When you are dealing with cosmic explosions that blast out stellar remains at near the speed of light, leaving a black hole behind, you are watching physics occurring in the most extreme environments that are impossible to recreate on Earth. We still don’t fully understand this process. Such a nearby explosion means we can collect very high quality data to study and understand how such explosions occur.

– Astronomer Gemma Anderson, Curtin University in Australia

In Brief

NASA Sets November 14th for Artemis 1 Launch

NASA will now attempt to launch the uncrewed Artemis 1 mission to cislunar space on Monday, November 14th, in what could a spectacular night-time launch debut for the massive Space Launch System (SLS) rocket. A 69-minute launch window for the vehicle opens at 00:07 EST (05:07 UTC) on the 14th on what will be a “short duration” mission of 25.5 days, with splashdown off the Californian coat occurring on December 9th, 2022.

Currently, the rocket and its mobile launch platform remain in the Vehicle Assembly Building at Kennedy Space Centre, Florida, having been rolled back from Pad 39B in the face of tropical storm Ian. Whilst there, the vehicle is receiving some crucial equipment swap-outs of battery systems which have exceeded their recommended deployment periods without inspection / replacement, and a series of inspection tours to  confirm the vehicle’s overall status.

Should the mission miss the November 14th launch opportunity, two further windows will be available the same week, on the 16th and 19th November, both occurring at around 02:5 UTC.

SpaceX Stacks Ship 24 and Booster 7

Following the return of Booster 7 to the orbital launch complex at Starbase, Boca Chica, Texas, SpaceX mounted Ship 24 on top of the rocket this past week, sparking speculation that the first orbital launch attempt is very imminent.

The stacking took place on Tuesday, October 11th, and marks the first time these particular vehicles have been stacked together – the last time SpaceX stacked a Starship / Super Heavy combination, it was Ship 20 and Booster 4.

The Mechazilla “Chopsticks” lower Ship 24 onto the top of Booster 7 on Tuesday, October 11th. Note the quick disconnect (QD) arm located between booster and starship, and which – when connected – is used to provide propellants and ground power to the starship vehicle. Credit: SpaceX

Whether the stacking signified an imminent launch is somewhat doubtful. SpaceX have yet to complete a full wet dress rehearsal for both vehicles, which involves filling their respective propellant tanks to capacity, and complete a full static fire test of all 33 Raptor engines on Booster 7 (which is apparently still planned). However, the biggest factor affecting any launch attempt is that the FAA still have yet to issue SpaceX a launch licence for Starship and Super Heavy – something quite possibly dependent on the company completing all the updates and additional work on the launch platform itself, all of which has been on-going for that last several weeks. As such, any launch is unlikely to be before around the middle of November.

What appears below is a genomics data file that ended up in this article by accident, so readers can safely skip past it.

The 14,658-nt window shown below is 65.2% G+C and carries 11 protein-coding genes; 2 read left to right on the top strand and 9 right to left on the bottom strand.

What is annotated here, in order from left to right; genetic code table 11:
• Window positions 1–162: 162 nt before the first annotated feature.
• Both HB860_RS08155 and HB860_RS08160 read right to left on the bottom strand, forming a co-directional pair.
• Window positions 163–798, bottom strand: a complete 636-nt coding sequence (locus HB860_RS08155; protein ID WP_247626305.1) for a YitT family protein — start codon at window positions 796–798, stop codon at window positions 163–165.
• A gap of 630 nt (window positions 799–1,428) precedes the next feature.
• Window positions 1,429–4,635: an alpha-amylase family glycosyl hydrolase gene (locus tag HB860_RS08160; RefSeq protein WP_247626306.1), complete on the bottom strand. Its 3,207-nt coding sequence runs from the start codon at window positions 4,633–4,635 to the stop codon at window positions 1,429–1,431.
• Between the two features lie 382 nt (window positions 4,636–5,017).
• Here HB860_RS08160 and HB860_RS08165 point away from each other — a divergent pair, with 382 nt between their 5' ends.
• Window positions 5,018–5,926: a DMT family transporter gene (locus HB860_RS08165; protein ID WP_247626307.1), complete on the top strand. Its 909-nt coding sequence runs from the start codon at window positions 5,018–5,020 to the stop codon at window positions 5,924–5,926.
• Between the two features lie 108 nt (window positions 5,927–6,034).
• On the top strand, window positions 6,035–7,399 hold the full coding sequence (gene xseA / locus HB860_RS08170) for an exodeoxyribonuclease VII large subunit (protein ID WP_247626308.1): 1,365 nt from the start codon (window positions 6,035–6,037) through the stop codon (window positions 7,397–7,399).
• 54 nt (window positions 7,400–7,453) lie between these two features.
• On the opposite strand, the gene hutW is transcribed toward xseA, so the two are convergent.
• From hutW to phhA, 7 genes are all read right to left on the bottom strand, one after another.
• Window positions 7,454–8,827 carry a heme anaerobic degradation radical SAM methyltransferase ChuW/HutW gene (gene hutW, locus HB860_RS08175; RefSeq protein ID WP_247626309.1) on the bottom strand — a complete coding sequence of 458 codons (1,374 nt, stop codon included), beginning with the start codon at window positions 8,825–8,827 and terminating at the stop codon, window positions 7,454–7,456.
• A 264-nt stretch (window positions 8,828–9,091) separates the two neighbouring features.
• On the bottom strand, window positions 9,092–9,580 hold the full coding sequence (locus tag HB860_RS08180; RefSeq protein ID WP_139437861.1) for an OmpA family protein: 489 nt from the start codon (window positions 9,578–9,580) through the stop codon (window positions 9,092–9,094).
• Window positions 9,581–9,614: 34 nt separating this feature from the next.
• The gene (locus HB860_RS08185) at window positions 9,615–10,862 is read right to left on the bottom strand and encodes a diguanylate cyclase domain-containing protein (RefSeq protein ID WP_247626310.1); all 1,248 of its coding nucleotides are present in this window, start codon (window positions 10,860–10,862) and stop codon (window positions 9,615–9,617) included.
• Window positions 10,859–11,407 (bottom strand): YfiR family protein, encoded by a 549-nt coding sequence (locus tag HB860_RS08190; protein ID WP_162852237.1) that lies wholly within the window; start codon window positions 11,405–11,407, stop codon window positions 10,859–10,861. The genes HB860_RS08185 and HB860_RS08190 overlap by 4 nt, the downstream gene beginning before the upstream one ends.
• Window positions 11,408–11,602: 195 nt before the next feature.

First Scottish Skyrora Launch End in Failure

Skyrora, the Scottish rocket start-up suffered a failure with the first launch of their Skylark L sub-orbital launcher in what was still a remarkable achievement.

The 11-metre tall Skylark L is designed to lob up to 60 Kg of science payload up to 100 km altitude. However, in its first flight on October 8th, 2022, the vehicle suffered an (undisclosed at the time of writing) anomaly, and crashed into the sea some 500 metres from the launch site.

The latter was located in a most unusual setting: the Langanes peninsula in north-eastern Iceland, a remote setting most famous for being the home of a NATO-Icelandic air defence radar station. The unusual aspect being there is no actual launch complex on the peninsula. Instead, and as well as developing their own family of rockets – of which the latest is the Skylark L – and their 3D printed engines, the company and developed a fully mobile launch system which can be shipped to any launch location in the world and have minimal impact on the environment.

Skyrora’s suborbital Skylark L rocket mounted on its mobile paunch platform on the Langanes peninsula ahead of the October 8th, 2022 launch. Credit: Skyrora

This first launch wasn’t expected to be a success, being the first-time outing for Skylark L, but the company is using it to gain experience in handling large-scale rocket launches (they have previously launches a series of small-scale supersonic rockets) ahead of planned launches from the UK mainland commencing in 2023.

Despite being just 5 years old, Skyrora is building an impressive development record – as well designing and printing their own engines and developing the Skylark L, the company is also working a 3-stage orbital rocker called the Skyrora XL capable of delivering 315 Kg up to 500 km altitude and Space Tug designed to remove space debris and maintain or replace satellites in orbit. The company plan to operate Skyrora XL from the SaxaVord Spaceport in the Shetland Isles.

Arecibo Observatory: No New Dish, and No Funding for Observatory

The National Science Foundation (NSF) has confirmed that the 305-metre diameter Arecibo radio dish in Puerto Rico will not be rebuilt.

The iconic telescope, built into a karst sinkhole on a mountain, successfully operated for 57 years, becoming famous in film and television as well as being the world-s largest radio telescope throughout most of it life before a combination of storm damage and earthquakes brought the structure low when the 900-tonne receiving platform collapsed onto the dish in 2020 (see Space Sunday: returns and a collapse).

A photograph of the receiving platform of the main radio telescope at the Arecibo Observatory prior to its collapse in 2020. Credit: University of Central Florida)

Since then the question as to whether the main dish would be rebuilt has remained somewhat open. Following the clearing of the site, the Puerto Rican government had hoped that the US government / NSF would fund a construction of a new large telescope – if not the complete reconstruction of the 305-metre dish. However, the NSF has confirmed this will not be the case; Arecibo’s position as a leading radio telescope observatory is to come to an end, although the facility will not close.

Instead, US $5 million is to be spent build on the observatory’s legacy as a key educational institution, transforming the site into a hub for science, technology, engineering and math (STEM) education. The money will cover the development of the educational facilities and their operation for an initial period of five years – but it does not provide any funding for the continued science operations using the surviving telescopes and systems at the observatory. Even so, the observatory is likely to still serve astronomy: the observatory has decades of data archived which researchers will continue to use, so papers based on that data and crediting the observatory will continue to appear on science journals and periodicals.